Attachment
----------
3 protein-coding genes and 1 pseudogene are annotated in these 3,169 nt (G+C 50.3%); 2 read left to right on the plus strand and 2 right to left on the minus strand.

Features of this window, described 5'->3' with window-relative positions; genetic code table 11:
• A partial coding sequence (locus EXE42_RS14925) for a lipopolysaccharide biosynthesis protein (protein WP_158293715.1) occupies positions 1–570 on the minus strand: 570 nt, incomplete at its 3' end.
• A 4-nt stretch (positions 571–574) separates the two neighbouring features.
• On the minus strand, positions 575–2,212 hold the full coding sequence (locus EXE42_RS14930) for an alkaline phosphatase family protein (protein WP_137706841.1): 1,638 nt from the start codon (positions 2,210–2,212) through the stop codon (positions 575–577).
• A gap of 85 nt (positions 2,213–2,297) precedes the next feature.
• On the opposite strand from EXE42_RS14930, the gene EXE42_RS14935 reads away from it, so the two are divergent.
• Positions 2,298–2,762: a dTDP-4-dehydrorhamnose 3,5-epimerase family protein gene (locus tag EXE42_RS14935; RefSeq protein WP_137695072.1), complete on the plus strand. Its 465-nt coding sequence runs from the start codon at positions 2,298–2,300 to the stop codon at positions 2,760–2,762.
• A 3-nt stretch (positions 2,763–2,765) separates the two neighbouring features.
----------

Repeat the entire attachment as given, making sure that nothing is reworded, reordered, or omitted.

3 protein-coding genes and 1 pseudogene are annotated in these 3,169 nt (G+C 50.3%); 2 read left to right on the plus strand and 2 right to left on the minus strand.

Features of this window, described 5'->3' with window-relative positions; genetic code table 11:
• A partial coding sequence (locus EXE42_RS14925) for a lipopolysaccharide biosynthesis protein (protein WP_158293715.1) occupies positions 1–570 on the minus strand: 570 nt, incomplete at its 3' end.
• A 4-nt stretch (positions 571–574) separates the two neighbouring features.
• On the minus strand, positions 575–2,212 hold the full coding sequence (locus EXE42_RS14930) for an alkaline phosphatase family protein (protein WP_137706841.1): 1,638 nt from the start codon (positions 2,210–2,212) through the stop codon (positions 575–577).
• A gap of 85 nt (positions 2,213–2,297) precedes the next feature.
• On the opposite strand from EXE42_RS14930, the gene EXE42_RS14935 reads away from it, so the two are divergent.
• Positions 2,298–2,762: a dTDP-4-dehydrorhamnose 3,5-epimerase family protein gene (locus tag EXE42_RS14935; RefSeq protein WP_137695072.1), complete on the plus strand. Its 465-nt coding sequence runs from the start codon at positions 2,298–2,300 to the stop codon at positions 2,760–2,762.
• A 3-nt stretch (positions 2,763–2,765) separates the two neighbouring features.